Victoria police officer to appeal firing over tasing

Bianca Montes By Bianca Montes

Jan. 11, 2015 at 6 a.m.
Updated Jan. 11, 2015 at 7:23 a.m.

A former Victoria police officer is appealing his termination for use of force.

Greg Cagle, a Texas Municipal Police Association lawyer hired to represent former Victoria police officer Nathanial Robinson, will present an appeal to the Victoria assistant city manager within the next two weeks.

"I thought it was important for people to know he didn't do anything that was a violation of policy or law," Cagle said. "There may be some issues of law we need to talk about, and tactics that I don't think were considered."

Robinson was fired Monday after an internal investigation into his conduct found he violated three department policies - conduct and performance, use of force and arrest without warrant - during a Dec. 11 traffic stop.

The Victoria District Attorney's office is examining a criminal investigation into the matter led by the Texas Rangers.

District Attorney Stephen Tyler said he plans to review the material and conduct a legal inquiry with the Rangers' help. Possible charges could be unlawful restraint, injury to the elderly and misconduct.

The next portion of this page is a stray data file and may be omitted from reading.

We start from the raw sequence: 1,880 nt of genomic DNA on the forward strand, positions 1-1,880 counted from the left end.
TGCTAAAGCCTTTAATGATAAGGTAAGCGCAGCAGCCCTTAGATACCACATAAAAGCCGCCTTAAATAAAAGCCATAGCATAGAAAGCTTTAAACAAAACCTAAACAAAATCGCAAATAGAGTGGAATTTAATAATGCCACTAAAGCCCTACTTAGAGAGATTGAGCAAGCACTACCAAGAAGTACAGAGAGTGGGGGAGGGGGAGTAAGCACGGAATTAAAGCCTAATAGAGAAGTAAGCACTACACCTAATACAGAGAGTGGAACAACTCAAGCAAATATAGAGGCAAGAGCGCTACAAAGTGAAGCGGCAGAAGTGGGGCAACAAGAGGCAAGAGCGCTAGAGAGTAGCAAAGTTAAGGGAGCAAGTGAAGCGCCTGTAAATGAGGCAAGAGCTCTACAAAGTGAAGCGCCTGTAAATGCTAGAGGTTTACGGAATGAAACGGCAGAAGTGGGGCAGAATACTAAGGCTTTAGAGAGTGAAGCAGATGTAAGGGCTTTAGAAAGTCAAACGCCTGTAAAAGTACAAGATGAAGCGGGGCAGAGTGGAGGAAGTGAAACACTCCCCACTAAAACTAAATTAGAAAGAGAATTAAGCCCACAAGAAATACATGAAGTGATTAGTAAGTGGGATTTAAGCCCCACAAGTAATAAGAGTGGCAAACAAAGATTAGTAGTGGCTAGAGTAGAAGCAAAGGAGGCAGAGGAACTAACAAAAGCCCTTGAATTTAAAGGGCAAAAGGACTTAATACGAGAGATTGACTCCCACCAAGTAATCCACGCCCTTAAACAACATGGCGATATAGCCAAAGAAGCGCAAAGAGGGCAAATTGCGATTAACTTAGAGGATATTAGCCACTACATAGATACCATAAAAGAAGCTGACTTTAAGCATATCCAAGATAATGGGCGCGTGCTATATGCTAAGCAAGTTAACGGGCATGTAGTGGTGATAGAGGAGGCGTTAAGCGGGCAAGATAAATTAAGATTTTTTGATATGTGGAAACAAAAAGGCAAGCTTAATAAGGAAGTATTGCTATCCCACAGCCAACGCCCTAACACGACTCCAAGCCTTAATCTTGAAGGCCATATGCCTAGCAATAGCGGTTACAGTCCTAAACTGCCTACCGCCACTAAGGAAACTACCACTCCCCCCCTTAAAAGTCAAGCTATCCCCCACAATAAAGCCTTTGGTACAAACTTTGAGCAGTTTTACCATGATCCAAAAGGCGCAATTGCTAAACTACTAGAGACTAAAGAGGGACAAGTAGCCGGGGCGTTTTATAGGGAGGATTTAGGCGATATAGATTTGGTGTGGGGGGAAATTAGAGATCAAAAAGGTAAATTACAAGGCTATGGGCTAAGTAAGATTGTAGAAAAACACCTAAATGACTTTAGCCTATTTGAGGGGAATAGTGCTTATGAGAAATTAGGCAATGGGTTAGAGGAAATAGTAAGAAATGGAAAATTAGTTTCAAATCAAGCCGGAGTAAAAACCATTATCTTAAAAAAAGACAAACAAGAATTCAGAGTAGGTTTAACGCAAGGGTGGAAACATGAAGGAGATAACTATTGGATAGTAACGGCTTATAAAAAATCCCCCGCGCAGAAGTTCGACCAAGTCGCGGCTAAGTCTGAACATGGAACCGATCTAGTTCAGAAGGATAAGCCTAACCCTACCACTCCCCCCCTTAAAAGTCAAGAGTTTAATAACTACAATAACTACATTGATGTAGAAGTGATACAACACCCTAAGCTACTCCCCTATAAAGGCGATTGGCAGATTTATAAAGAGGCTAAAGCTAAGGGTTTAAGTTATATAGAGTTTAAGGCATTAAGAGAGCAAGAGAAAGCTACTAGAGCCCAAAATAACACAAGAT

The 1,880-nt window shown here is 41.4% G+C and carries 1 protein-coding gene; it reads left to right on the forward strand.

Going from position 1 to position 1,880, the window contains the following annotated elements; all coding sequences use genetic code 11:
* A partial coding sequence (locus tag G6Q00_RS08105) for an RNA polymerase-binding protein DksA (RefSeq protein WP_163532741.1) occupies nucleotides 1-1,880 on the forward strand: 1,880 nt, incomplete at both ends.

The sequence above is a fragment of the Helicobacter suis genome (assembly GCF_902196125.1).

The officer's attorney said he plans to break down the arrest further for the assistant city attorney to show how the arrest, detention and stop were all constitutionally lawful.

"There's just not going to be anyone that has a problem from a constitutional perspective on this case," he said. "It came at a bad time in the country - the timing of it was bad, but clearly the stop was legal, the detention was lawful, the request for the guy to stand there was a lawful, legal request, and then his resistance was a basis for him to be arrested."

Dash camera video footage of the arrest and tasing of 76-year-old Pete Vasquez gained national attention and divided viewers' perceptions about whether the stop was legal or if excessive, criminal force was used.

The footage showed Robinson, a 23-year-old officer with 18 months of on-the-job experience, pull Vasquez over for an expired inspection sticker in December. The conversation between the officer and Vasquez wasn't audible, but the situation escalated quickly. The officer attempted to detain Vasquez, threw him to the ground and then tased him twice.

The footage didn't show what happened between the two on the ground.